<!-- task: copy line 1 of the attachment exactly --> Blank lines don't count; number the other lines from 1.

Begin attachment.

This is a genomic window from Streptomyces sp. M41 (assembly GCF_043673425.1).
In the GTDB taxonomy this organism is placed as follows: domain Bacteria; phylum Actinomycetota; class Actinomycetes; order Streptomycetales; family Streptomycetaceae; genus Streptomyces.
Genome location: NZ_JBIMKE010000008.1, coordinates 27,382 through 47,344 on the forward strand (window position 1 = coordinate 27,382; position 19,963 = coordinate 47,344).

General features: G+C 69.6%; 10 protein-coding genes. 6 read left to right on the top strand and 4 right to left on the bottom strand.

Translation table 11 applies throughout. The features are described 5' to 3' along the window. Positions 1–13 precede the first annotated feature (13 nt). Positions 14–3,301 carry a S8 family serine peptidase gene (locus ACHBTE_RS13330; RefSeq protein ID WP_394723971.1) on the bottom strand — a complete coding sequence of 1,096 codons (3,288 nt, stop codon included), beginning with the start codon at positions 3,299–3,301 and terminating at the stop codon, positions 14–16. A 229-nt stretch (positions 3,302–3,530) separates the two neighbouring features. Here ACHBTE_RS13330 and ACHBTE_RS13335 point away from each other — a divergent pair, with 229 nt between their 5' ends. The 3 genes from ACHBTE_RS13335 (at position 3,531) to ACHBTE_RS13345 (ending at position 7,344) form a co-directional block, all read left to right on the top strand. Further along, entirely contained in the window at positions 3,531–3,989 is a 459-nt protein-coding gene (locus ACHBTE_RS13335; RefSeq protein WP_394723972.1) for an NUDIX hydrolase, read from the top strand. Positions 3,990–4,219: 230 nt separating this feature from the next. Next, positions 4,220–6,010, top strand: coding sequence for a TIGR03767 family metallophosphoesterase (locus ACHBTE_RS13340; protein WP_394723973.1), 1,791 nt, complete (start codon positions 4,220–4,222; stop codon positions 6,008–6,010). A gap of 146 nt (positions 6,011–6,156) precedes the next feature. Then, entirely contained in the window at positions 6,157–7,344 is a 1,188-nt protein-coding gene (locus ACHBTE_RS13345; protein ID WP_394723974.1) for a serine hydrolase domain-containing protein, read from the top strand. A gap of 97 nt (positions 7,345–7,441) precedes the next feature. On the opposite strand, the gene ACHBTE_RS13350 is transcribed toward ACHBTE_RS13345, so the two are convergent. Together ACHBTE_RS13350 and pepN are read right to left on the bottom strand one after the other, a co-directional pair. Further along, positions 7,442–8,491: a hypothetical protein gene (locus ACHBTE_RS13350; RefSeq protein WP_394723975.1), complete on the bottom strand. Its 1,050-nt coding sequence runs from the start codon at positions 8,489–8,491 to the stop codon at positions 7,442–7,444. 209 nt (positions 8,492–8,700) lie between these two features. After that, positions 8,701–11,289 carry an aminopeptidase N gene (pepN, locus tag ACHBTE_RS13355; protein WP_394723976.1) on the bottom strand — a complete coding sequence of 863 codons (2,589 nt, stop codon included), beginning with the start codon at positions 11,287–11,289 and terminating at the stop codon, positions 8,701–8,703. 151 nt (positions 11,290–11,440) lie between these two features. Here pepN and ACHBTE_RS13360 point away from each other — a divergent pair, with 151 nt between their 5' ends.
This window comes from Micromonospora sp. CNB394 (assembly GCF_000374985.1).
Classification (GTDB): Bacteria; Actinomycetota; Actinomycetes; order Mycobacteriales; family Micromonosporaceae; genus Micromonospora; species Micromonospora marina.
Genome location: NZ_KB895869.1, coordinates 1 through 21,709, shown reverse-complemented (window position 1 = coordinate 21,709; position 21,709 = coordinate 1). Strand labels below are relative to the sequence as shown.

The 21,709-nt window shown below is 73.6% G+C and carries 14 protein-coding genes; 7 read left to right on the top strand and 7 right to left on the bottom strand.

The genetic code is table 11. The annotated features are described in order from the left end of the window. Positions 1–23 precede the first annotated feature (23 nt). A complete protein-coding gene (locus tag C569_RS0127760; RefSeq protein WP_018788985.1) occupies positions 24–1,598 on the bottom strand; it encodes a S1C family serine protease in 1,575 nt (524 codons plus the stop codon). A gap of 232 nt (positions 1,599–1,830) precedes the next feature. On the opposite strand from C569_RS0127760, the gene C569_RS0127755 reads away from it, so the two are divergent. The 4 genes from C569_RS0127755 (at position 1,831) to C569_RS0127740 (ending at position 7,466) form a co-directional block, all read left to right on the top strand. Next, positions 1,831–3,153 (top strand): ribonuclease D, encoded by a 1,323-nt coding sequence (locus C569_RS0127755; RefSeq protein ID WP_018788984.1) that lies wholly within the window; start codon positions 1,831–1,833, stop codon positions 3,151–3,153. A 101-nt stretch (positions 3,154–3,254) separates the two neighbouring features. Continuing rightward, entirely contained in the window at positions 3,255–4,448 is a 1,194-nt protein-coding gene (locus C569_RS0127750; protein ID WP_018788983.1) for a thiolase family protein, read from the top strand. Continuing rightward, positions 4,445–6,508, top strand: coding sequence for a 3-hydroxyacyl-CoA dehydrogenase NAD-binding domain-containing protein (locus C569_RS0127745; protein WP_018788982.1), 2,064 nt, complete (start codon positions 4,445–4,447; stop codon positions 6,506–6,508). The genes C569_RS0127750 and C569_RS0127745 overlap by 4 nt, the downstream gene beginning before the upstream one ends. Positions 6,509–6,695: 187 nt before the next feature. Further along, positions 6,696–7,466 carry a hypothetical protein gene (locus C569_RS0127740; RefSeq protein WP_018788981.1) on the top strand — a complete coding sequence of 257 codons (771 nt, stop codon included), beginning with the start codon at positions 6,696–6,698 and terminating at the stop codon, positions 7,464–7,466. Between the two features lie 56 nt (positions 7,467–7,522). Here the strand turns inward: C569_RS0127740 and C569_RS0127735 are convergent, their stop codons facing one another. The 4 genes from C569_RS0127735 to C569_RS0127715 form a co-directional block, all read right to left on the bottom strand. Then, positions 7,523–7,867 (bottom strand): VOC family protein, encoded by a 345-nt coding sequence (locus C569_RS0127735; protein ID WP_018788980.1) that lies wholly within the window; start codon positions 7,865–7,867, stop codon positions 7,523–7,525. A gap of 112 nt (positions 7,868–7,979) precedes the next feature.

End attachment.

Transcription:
This is a genomic window from Streptomyces sp. M41 (assembly GCF_043673425.1).